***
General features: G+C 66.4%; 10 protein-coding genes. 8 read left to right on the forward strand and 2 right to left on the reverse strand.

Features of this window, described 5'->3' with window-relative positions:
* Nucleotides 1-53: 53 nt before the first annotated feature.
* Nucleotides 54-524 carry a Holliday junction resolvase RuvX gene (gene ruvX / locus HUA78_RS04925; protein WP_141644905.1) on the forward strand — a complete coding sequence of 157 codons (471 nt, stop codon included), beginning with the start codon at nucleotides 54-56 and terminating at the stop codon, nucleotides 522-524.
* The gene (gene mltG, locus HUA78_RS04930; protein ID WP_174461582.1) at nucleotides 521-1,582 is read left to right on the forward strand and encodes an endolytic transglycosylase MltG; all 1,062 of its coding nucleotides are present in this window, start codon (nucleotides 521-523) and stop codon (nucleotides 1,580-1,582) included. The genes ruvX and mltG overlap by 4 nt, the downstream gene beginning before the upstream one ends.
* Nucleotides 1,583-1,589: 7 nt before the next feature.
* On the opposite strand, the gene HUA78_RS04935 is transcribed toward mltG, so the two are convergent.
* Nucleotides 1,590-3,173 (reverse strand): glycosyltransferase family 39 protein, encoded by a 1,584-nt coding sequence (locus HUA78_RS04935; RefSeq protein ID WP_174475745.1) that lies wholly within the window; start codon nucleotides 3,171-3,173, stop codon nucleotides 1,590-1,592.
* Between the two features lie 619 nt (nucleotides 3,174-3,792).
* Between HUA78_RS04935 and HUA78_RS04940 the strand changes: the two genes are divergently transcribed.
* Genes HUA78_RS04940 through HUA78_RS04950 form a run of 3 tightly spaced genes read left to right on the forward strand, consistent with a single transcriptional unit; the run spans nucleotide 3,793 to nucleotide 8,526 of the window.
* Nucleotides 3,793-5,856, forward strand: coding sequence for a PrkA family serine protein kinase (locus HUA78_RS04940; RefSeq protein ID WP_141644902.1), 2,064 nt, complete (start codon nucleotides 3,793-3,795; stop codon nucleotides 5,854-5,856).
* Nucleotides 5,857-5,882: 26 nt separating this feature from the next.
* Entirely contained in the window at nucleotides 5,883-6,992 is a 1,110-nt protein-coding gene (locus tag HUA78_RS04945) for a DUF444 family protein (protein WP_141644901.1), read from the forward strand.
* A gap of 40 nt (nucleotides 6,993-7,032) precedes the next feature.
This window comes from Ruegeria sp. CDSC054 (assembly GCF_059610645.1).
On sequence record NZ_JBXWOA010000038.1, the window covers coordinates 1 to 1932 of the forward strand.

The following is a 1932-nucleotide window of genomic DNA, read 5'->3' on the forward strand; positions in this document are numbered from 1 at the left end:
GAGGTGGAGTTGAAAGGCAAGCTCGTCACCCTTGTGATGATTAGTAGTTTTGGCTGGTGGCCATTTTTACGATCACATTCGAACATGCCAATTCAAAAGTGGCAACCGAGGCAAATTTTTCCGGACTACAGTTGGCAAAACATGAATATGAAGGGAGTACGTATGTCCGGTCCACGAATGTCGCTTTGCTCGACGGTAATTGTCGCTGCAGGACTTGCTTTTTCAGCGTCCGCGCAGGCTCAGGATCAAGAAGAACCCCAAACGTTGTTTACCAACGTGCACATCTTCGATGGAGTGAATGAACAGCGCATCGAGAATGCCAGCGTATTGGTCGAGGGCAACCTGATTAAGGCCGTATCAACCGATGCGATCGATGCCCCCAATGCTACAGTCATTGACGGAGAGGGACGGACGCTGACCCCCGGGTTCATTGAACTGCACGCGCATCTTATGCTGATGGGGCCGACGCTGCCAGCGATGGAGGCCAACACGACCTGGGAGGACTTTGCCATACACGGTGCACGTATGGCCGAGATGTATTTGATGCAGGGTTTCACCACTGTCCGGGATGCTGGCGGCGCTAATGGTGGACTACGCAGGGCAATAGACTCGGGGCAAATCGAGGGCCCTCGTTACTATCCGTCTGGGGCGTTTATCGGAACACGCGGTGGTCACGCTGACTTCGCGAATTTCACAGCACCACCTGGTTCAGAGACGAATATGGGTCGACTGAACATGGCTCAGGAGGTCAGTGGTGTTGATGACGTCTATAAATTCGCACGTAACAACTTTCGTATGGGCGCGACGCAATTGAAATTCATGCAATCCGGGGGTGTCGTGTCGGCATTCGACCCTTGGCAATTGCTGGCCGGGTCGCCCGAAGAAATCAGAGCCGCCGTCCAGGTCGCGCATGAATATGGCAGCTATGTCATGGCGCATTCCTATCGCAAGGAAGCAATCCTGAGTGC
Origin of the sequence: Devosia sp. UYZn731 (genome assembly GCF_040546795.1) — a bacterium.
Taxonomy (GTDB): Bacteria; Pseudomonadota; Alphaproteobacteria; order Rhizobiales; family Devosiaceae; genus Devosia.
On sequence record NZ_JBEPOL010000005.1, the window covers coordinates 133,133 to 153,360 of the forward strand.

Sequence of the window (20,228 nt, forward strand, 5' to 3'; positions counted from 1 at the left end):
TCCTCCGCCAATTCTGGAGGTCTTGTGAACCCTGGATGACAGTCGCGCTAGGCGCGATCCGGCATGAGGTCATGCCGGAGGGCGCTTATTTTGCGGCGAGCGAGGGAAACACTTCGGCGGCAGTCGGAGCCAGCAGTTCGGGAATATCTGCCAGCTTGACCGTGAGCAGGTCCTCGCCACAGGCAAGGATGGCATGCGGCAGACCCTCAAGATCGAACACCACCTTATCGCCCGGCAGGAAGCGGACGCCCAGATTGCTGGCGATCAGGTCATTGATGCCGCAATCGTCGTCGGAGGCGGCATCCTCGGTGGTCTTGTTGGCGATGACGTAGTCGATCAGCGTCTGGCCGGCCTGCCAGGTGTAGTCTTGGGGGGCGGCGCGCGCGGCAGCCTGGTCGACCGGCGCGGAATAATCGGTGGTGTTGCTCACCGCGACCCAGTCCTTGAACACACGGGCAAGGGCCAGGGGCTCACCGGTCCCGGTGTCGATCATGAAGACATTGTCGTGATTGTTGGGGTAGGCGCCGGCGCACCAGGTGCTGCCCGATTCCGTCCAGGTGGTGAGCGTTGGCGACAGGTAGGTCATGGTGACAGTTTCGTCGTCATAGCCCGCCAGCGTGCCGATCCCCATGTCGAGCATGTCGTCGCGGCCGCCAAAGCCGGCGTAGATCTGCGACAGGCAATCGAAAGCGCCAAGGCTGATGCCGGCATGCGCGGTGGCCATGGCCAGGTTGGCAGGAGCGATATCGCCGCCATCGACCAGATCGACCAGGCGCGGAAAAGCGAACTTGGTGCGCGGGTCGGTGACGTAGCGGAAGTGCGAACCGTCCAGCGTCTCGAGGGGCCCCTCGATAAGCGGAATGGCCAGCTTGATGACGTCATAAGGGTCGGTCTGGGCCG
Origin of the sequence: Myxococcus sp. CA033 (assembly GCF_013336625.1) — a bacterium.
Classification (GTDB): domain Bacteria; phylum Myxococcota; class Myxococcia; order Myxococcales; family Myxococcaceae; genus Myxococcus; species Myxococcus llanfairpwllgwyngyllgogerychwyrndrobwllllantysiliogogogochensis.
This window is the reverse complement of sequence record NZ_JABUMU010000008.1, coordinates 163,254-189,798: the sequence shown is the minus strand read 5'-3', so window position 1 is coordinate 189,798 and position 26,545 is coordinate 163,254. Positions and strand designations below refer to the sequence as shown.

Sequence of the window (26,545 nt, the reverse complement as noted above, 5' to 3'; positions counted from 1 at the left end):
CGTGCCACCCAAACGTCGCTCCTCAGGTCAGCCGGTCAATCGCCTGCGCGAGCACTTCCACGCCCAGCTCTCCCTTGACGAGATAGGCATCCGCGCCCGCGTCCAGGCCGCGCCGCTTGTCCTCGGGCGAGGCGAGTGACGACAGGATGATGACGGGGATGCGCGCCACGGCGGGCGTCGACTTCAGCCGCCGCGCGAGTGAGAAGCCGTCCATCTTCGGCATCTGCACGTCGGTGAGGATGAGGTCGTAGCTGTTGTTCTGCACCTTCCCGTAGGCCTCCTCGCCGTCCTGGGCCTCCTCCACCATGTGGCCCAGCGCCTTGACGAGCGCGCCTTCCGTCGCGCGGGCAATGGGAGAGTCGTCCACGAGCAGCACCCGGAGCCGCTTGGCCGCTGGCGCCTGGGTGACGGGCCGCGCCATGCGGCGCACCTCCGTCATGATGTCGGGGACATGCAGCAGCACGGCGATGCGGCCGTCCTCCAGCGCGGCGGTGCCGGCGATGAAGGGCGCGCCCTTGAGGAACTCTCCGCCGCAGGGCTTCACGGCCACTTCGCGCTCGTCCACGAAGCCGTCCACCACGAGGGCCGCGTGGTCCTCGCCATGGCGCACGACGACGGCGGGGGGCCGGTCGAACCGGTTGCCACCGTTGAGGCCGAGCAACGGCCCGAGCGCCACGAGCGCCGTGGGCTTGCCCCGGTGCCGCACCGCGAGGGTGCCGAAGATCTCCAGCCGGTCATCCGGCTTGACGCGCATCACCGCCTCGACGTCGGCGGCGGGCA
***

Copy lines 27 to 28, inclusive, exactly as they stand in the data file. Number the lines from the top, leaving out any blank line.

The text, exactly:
This window is the reverse complement of sequence record NZ_JABUMU010000008.1, coordinates 163,254-189,798: the sequence shown is the minus strand read 5'-3', so window position 1 is coordinate 189,798 and position 26,545 is coordinate 163,254. Positions and strand designations below refer to the sequence as shown.

Sequence of the window (26,545 nt, the reverse complement as noted above, 5' to 3'; positions counted from 1 at the left end):